17. Oh and it is pretty simple to take the ends off. Remove the screws and then when the end is separate to the bellows just pop the bit of wood with the reed blocks out of the end. You should end up with 3 pieces: a large hollow end piece, a hexagonal piece of wood with reeds on one side and buttons on the other, and the rest of the concertina. Putting it back together is the same but in reverse. Make sure all the buttons are in the correct holes and that you are putting the screws back in in the right order.
  18. Hi Geoff, I have a Wren 2 which I play as my only playable concertina. I swapped it on gumtree a while ago in return for a piano accordion which I had been keeping at school and not using very much. On receiving the concertina, I was very pleased with the tone and build quality, but I found that a few of the buttons were sticky. They would stay down for a few seconds then either: slowly slide back up; pop up unexpectedly with a *click*; just stay down. I took it apart, and promptly discovered that the buttons are stuck to the thingies that slide into the rods by a tacky grey sort of glue which had seeped out around the edges and was causing the buttons to stick to the sides of their holes. It was fairly easy to scrape off the excess and now the issue is fixed. Could this be the problem with your concertina? Thanks, Oskar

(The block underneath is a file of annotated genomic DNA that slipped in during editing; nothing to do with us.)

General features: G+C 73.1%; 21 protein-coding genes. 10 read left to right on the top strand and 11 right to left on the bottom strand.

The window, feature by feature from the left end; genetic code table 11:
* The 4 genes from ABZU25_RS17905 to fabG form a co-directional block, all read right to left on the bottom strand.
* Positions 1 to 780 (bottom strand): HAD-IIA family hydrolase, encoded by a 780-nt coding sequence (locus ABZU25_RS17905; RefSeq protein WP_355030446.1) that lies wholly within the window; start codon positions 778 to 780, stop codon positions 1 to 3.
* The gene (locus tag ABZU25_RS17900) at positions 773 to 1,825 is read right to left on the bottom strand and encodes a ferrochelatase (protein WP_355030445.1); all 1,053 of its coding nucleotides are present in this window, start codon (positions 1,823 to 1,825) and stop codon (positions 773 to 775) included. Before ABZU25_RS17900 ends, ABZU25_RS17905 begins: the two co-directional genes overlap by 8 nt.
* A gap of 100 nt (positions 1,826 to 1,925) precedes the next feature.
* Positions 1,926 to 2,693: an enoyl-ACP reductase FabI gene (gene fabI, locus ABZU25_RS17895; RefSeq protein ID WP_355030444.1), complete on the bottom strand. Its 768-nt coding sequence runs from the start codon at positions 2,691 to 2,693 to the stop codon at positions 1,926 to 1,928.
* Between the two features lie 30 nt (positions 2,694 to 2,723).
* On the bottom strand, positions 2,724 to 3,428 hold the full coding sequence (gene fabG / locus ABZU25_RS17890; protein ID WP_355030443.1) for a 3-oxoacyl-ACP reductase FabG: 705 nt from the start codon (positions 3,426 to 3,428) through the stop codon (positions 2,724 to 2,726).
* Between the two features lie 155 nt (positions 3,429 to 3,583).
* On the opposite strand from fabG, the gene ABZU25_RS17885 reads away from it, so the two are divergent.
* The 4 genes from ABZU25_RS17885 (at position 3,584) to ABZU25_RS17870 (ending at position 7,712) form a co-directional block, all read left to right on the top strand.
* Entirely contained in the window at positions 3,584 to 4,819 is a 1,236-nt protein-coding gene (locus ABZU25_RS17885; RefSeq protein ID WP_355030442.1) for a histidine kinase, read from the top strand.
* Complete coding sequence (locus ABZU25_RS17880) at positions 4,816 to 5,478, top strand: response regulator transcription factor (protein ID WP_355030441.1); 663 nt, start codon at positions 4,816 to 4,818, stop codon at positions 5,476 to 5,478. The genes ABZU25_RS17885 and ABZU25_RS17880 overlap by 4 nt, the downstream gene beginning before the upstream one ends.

19. Yep, if you are talking about the ones in C. You can find them on Amazon, Ebay, and most music shops. I have a broken second hand one and despite some missing reeds etc. it is a surprisingly well-built instrument with a sweet sound. Oskar
  20. I picked the following piece of music up a while ago from a video of a mechanical accordion. Unfortunately the video did not give the name of the tune, and I thought Concertina.net might be a good place to find answers. Does anyone know what the tune is called, or any more information on it? (I know it's played on a piano accordion, but that is the instrument I can play it best on!) Thanks, Oskar
  21. Yeah, there's hardly a fold that isn't cracked or ripped. I am going to try and learn to build new bellows, but I don't imagine it's as easy as it looks (and it doesn't look very easy!). Thanks, Oskar
  22. As I mentioned before, my 30 key Lachenal has steel reeds which are rather rusty. Since sealing the constantly playing notes with sellotape, it has become apparent how bad the reeds are. Does anyone have any suggestions as to cleaning the reeds and getting them back to playing condition again? Here is a video outlining the current condition: Thanks, Oskar
  23. Luckily our guinea pigs don't mind my music. In fact, mine actually actively enjoys relaxing to the wheezing honks coming from my second-hand out-of-tune Hohner Double-Ray Black Dot...